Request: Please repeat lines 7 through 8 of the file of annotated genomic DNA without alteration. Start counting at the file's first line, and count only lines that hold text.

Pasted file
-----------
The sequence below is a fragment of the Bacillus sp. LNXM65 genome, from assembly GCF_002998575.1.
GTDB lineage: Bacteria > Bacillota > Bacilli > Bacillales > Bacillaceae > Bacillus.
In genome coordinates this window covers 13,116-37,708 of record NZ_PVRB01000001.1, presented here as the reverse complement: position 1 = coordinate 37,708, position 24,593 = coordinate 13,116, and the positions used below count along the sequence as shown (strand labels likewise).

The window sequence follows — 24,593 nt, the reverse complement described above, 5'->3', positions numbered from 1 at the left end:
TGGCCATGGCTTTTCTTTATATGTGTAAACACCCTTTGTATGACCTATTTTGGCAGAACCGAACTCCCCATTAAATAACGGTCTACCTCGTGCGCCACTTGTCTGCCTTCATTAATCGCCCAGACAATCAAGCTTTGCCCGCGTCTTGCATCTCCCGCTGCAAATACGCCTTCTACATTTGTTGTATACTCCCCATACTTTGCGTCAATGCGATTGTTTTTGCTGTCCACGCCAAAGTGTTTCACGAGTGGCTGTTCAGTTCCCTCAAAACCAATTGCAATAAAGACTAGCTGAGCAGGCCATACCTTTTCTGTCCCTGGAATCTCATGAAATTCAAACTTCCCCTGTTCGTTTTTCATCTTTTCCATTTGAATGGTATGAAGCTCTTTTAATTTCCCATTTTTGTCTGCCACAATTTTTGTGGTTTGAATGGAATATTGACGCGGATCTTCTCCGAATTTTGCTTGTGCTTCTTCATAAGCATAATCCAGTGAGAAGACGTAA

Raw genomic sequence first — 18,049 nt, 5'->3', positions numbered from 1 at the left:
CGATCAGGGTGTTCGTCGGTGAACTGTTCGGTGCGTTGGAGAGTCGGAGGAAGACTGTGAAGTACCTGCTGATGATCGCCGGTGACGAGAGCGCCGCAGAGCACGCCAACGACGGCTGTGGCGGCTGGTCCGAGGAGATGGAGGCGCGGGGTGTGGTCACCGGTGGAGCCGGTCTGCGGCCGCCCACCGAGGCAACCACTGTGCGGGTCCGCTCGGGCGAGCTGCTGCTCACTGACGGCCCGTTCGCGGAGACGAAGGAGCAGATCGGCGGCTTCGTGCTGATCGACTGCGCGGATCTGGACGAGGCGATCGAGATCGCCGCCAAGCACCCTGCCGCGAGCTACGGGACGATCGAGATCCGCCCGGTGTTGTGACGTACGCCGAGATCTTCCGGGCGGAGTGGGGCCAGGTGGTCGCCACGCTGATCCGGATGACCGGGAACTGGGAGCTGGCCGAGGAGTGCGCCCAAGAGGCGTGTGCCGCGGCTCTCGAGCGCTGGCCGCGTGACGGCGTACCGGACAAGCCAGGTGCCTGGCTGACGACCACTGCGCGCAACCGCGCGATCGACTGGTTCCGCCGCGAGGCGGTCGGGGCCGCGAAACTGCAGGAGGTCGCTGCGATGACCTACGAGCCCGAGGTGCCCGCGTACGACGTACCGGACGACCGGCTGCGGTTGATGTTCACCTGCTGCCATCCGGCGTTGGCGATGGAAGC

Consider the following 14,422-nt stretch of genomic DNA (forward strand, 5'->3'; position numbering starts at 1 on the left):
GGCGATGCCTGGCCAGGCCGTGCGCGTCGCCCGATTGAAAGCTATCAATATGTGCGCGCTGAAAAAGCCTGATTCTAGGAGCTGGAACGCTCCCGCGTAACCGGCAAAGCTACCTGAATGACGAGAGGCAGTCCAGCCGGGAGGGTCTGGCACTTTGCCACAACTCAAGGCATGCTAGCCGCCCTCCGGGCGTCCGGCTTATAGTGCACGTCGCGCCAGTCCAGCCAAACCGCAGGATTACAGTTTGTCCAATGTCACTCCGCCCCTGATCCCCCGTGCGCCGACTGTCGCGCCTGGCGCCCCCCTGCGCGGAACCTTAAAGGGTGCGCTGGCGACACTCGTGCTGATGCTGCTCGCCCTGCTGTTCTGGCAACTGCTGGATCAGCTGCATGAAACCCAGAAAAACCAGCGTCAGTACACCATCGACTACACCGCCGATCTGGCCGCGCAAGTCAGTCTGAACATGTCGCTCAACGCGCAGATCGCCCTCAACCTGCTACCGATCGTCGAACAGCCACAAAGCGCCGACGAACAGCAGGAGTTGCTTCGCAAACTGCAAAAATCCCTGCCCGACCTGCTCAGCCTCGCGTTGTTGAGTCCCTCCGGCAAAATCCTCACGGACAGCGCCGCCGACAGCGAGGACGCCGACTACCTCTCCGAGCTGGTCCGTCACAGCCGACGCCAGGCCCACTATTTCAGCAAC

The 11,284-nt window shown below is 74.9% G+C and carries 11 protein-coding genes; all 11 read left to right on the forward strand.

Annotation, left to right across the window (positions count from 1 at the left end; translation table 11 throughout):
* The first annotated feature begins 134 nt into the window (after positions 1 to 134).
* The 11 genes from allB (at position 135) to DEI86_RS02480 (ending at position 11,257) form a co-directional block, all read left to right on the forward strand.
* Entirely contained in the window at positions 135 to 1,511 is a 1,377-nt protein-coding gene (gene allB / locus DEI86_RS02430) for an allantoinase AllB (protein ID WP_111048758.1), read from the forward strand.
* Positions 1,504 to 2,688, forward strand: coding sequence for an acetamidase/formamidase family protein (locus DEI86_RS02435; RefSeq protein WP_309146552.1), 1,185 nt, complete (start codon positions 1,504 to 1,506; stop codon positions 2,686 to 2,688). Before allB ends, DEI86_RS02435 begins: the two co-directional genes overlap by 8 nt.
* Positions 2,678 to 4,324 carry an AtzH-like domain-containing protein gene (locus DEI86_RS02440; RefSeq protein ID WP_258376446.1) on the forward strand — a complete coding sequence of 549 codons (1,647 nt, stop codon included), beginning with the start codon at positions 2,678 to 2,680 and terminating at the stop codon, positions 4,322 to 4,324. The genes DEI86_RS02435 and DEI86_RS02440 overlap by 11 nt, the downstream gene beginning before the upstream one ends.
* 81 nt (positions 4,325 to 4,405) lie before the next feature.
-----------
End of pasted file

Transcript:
CGATCAGGGTGTTCGTCGGTGAACTGTTCGGTGCGTTGGAGAGTCGGAGGAAGACTGTGAAGTACCTGCTGATGATCGCCGGTGACGAGAGCGCCGCAGAGCACGCCAACGACGGCTGTGGCGGCTGGTCCGAGGAGATGGAGGCGCGGGGTGTGGTCACCGGTGGAGCCGGTCTGCGGCCGCCCACCGAGGCAACCACTGTGCGGGTCCGCTCGGGCGAGCTGCTGCTCACTGACGGCCCGTTCGCGGAGACGAAGGAGCAGATCGGCGGCTTCGTGCTGATCGACTGCGCGGATCTGGACGAGGCGATCGAGATCGCCGCCAAGCACCCTGCCGCGAGCTACGGGACGATCGAGATCCGCCCGGTGTTGTGACGTACGCCGAGATCTTCCGGGCGGAGTGGGGCCAGGTGGTCGCCACGCTGATCCGGATGACCGGGAACTGGGAGCTGGCCGAGGAGTGCGCCCAAGAGGCGTGTGCCGCGGCTCTCGAGCGCTGGCCGCGTGACGGCGTACCGGACAAGCCAGGTGCCTGGCTGACGACCACTGCGCGCAACCGCGCGATCGACTGGTTCCGCCGCGAGGCGGTCGGGGCCGCGAAACTGCAGGAGGTCGCTGCGATGACCTACGAGCCCGAGGTGCCCGCGTACGACGTACCGGACGACCGGCTGCGGTTGATGTTCACCTGCTGCCATCCGGCGTTGGCGATGGAAGC

Consider the following 14,422-nt stretch of genomic DNA (forward strand, 5'->3'; position numbering starts at 1 on the left):